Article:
This drain upon the resources of these countries has become a necessity from their respective positions, largely as graspers for foreign possessions. The United States to-day, happily, has no such necessity, her neighbors being powerless against her, since her possessions are concentrated and her power is one solid mass.

To-day two great powers in the world are compact, developing themselves in peace throughout vast conterminous territories. When war threatens they have no outlying possessions which can never be really "possessed," but which they are called upon to defend. They fight upon the exposed edge only of their own soil in case of attack, and are not only invulnerable, but they could not be more than inconvenienced by the world in arms against them. These powers are Russia and the United States. The attempt of Britain to check Russia, if the wild counsels of Mr. Chamberlain were followed, could end in nothing but failure. With the irresistible force of the glacier, Russia moves upon the plains below. Well for Russia, and well for the world, is her advance over pagan China, better even for Britain from the standpoint of business, for every Russian to-day trades as much with Britain as do nine Chinamen. Britain, France, Germany, Belgium, Spain, are all vulnerable, having departed from the sagacious policy of keeping possessions and power concentrated. Should the United States depart from this policy, she also must be so weakened in consequence as never to be able to play the commanding part in the world, disjointed, that she can play whenever she desires if she remain compact.

Whether the United States maintain its present unique position of safety, or forfeit it through acquiring foreign possessions, is to be decided by its action in regard to the Philippines; for, fortunately, the independence of Cuba is assured; for this the Republic has proclaimed to the world that she has drawn the sword. But why should the less than two millions of Cuba receive national existence and the seven and a half millions of the Philippines be denied it? The United States, thus far in their history, have no page reciting self-sacrifice made for others; all their gains have been for themselves. This void is now to be grandly filled. The page which recites the resolve of the Republic to rid her neighbor, Cuba, from the foreign possessor will grow brighter with the passing centuries, which may dim many pages now deemed illustrious. Should the coming American be able to point to Cuba and the Philippines rescued from foreign domination and enjoying independence won for them by his country and given to them without money and without price, he will find no citizen of any other land able to claim for his country services so disinterested and so noble.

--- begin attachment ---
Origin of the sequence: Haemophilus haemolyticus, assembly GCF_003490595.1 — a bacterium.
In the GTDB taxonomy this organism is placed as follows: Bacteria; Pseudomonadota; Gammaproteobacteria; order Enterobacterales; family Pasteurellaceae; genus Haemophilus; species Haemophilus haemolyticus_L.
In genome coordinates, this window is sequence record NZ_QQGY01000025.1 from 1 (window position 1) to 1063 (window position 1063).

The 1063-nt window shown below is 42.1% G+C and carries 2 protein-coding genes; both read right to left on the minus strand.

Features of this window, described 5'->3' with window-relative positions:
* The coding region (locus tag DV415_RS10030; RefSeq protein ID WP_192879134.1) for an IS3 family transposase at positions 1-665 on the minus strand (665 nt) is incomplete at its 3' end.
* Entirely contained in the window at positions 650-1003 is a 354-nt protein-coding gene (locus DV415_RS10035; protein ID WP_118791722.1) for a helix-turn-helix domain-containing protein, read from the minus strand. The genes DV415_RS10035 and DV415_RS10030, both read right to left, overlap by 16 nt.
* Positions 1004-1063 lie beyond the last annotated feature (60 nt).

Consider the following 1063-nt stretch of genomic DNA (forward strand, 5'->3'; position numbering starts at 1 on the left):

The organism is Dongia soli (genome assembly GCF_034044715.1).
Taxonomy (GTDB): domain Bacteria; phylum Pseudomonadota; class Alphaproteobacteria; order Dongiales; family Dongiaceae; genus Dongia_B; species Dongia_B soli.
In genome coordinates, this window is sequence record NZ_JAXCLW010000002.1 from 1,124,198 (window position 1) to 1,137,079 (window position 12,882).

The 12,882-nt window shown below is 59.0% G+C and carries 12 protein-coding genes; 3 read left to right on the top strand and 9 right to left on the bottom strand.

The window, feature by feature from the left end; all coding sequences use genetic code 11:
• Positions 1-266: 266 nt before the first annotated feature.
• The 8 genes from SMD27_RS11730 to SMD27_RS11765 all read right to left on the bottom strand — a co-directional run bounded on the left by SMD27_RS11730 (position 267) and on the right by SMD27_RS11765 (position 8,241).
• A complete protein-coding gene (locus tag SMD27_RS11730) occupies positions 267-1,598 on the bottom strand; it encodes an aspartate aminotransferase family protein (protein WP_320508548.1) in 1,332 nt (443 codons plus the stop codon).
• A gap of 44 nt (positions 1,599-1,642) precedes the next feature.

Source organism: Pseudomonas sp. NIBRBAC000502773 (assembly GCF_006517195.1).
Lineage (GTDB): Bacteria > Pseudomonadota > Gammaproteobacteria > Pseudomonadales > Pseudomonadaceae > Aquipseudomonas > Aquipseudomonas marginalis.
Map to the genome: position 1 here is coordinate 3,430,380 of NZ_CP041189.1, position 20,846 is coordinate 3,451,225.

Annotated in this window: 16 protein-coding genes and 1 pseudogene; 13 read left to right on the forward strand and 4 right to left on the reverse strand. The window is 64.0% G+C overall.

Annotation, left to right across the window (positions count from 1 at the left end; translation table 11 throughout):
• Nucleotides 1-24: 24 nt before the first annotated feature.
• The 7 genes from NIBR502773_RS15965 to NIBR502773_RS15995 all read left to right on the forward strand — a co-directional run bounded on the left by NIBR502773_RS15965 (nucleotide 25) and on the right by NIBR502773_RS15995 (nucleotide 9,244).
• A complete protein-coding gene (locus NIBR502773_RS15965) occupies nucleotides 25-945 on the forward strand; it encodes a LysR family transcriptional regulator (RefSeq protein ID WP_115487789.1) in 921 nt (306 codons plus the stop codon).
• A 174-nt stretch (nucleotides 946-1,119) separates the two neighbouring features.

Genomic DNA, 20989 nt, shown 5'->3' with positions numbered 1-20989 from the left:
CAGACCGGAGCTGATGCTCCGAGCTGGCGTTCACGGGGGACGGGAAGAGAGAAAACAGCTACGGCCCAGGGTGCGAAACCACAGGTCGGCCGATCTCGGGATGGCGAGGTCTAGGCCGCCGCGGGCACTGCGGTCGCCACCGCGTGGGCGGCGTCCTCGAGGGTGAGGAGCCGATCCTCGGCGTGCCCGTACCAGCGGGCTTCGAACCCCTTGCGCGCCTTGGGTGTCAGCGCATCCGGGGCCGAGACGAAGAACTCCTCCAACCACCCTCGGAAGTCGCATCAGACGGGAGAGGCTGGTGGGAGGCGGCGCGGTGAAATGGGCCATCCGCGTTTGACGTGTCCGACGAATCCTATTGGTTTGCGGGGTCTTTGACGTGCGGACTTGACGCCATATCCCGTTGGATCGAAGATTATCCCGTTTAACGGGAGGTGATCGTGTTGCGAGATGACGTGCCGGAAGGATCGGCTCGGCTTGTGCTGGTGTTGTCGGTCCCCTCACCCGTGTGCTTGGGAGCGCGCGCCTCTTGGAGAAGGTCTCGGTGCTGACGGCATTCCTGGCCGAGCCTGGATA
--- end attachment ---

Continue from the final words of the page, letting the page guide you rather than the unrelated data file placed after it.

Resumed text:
We repeat, there is no power in the world that could do more than inconvenience the United States by attacking its fringe, which is all that the world combined could do, so long as our country is not compelled to send its forces beyond its own compact shores to defend worthless possessions. If our country were blockaded by the united powers of the world for years, she would emerge from the embargo richer and stronger, and with her own resources more completely developed. We have little to fear from external attack. No thorough blockade of our enormous seaboard is possible; but even if it were, the few indispensable articles not produced by ourselves (if there were any such) would reach us by way of Mexico or Canada at slightly increased cost.